to view larger image 

We decide to transfer to the Atari computer the file MLDEBUG.ZIP, which has MyMail for beta testers. The simple command “get” copies the file over the network from the other computer and places this in the home directory for Samba. Alternatively, the mget command would have allowed us to fetch multiple files, or a joker-matched selection. There are some 40 commands available to use with shares. Type “ help” (or “?”) followed by Return to list them all.

Transfer Speed
According to the manual, transfer speeds of between 120 and 144 Kbytes are possible. This value depends on MagiCNet, updated driver for the Ethernet adapter, and other factors. I get between 76 and 88 kB/s, and have yet to upgrade to the latest distro of MagiCNet that has the updated driver for the RTL8012 chip in the Ethernet adapter.

Access Printer
It’s easy to print text to a shared printer on the network. I provided the following input parameters in the smb client:

\\Sophie\Skrivare -P -N -U guest

At the prompt, I then typed ”print smb.conf”, which is in the Samba home directory. The document printed out on the remote printer without any problem. It’s also possible to let NVDI print to file, and then print this with the print command from the smb client.

Configuring smb.conf
Samba’s configuration file, smb.conf, contains information about the different Samba binaries and tools. Most variables and values aren’t in fact used at all, so our smb client works perfectly well without any need to go in and edit anything. On the other hand, if the network implements high security with log-in to MS Windows NT, or basic Linux security, then you need to edit in values for the user identities that have permissions on these machines.

The same smb.conf file with the full set of rather complex settings is used for both the simple smb client, and for cases when a full-strength Samba server is set up on for example a Unix computer. The variables are therefore set by default for the computer you run Samba on. If there’s no shared printer on the Atari system, and unless you run a multi-user MINT/MINTnet set-up with log-in and permissions there’s absolutely no need to consider editing the configuration settings.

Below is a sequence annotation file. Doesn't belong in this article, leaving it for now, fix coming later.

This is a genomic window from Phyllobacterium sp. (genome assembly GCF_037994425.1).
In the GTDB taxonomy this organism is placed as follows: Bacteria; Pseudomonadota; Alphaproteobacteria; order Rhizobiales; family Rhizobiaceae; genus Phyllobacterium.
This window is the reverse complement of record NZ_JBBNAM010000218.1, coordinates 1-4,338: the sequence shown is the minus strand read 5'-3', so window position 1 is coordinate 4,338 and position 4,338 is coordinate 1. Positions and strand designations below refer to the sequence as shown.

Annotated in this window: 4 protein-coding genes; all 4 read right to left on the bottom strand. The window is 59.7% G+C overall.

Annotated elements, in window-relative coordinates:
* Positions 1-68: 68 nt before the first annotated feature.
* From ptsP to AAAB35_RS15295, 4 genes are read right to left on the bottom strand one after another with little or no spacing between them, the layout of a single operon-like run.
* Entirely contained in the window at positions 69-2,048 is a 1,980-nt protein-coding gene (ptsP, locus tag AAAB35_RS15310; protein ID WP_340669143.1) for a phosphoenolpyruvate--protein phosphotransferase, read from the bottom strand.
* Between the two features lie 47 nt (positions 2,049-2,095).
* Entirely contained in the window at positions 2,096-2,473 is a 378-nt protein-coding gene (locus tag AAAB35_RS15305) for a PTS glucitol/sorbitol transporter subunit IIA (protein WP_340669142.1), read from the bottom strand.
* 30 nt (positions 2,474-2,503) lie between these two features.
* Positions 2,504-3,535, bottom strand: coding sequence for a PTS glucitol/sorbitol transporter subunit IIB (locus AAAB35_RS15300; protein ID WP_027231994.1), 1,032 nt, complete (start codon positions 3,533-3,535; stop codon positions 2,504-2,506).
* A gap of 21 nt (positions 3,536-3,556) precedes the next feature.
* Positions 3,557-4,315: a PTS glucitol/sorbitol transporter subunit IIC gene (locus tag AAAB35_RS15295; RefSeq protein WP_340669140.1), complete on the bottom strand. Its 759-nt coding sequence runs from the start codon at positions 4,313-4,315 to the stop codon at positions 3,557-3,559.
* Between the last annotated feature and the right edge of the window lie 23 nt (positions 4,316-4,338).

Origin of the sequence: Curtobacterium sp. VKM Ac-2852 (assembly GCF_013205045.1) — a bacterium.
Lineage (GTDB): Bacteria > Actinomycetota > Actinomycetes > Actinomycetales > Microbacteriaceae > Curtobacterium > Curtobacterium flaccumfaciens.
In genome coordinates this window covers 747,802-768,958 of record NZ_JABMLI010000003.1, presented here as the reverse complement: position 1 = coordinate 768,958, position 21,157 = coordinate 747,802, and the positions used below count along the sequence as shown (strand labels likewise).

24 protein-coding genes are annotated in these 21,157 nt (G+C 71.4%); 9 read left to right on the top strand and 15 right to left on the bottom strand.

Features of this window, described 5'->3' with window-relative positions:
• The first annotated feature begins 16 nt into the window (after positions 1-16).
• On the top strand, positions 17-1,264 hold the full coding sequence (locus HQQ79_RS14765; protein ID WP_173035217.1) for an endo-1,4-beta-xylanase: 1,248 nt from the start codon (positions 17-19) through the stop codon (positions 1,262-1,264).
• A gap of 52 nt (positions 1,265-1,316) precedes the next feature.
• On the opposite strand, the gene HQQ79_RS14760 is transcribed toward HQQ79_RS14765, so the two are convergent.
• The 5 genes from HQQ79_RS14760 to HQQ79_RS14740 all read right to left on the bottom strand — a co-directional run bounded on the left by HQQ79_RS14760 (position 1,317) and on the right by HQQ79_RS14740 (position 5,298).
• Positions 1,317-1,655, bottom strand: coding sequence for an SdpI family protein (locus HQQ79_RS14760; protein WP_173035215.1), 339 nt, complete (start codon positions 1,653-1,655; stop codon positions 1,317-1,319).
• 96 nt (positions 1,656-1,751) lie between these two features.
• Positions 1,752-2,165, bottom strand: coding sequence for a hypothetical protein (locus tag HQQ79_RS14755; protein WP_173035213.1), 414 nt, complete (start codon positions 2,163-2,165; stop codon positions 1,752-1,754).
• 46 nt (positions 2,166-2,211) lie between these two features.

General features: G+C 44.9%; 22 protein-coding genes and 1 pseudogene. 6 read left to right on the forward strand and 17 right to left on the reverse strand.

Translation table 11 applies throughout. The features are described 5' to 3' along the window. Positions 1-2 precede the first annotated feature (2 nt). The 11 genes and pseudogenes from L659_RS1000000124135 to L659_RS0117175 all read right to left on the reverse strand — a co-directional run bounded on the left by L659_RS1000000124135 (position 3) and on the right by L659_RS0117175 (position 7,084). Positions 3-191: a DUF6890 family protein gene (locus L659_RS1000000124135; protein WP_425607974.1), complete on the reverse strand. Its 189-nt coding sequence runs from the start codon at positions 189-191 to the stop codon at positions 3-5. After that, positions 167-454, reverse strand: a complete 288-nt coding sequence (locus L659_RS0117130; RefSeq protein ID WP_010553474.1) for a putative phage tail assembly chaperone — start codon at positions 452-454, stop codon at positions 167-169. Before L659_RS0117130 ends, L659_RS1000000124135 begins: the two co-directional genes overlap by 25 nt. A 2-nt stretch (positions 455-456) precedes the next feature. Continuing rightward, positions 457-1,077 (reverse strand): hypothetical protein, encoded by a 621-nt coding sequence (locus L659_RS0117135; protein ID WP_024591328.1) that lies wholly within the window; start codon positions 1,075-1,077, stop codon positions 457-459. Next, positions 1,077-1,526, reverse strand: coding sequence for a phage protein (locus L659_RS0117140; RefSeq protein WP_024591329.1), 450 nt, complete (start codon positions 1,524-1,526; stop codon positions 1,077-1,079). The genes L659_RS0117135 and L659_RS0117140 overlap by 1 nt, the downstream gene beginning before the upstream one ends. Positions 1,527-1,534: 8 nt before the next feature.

For the cases when the need does arise, the complex smb.conf settings are usually configured using the program swat (Samba Web Administration Tool) and a Web browser. Our little client doesn’t have, and doesn’t need this level of administration.

MagiCNet is MINTnet, but in a form for the MagiC OS which few use as a multi-user environment. Many MINT users on the other hand set up their computers with log-in and permissions for folders and files. They might be sitting with SCSI-equipped Falcons, or a compatible such as Hades, and use SpareMINT, FreeMINT, or other “industrial strength” operating systems. To set up Samba in such environments will require some changes in smb.conf, except in cases where only the root administrator can be expected to use the client.

When editing smb.conf, note that it’s constructed according to the key=value format, and lines break at new lines. There are many comments, prefixed with the "#" character, while inactive lines are usually commented out using the semicolon at the beginning to visually distinguish them from pure comments.

A typical snippet can look like this:

# Uncomment this if you want a guest account, you may # add this to /etc/passwd otherwise the user "nobody"
# is used
; guest account = mille

Neither the smb client, nor any other binary in the package parses any of the first three lines as they are written. However, it’s easy to see that removing the semicolon would activate this particular function.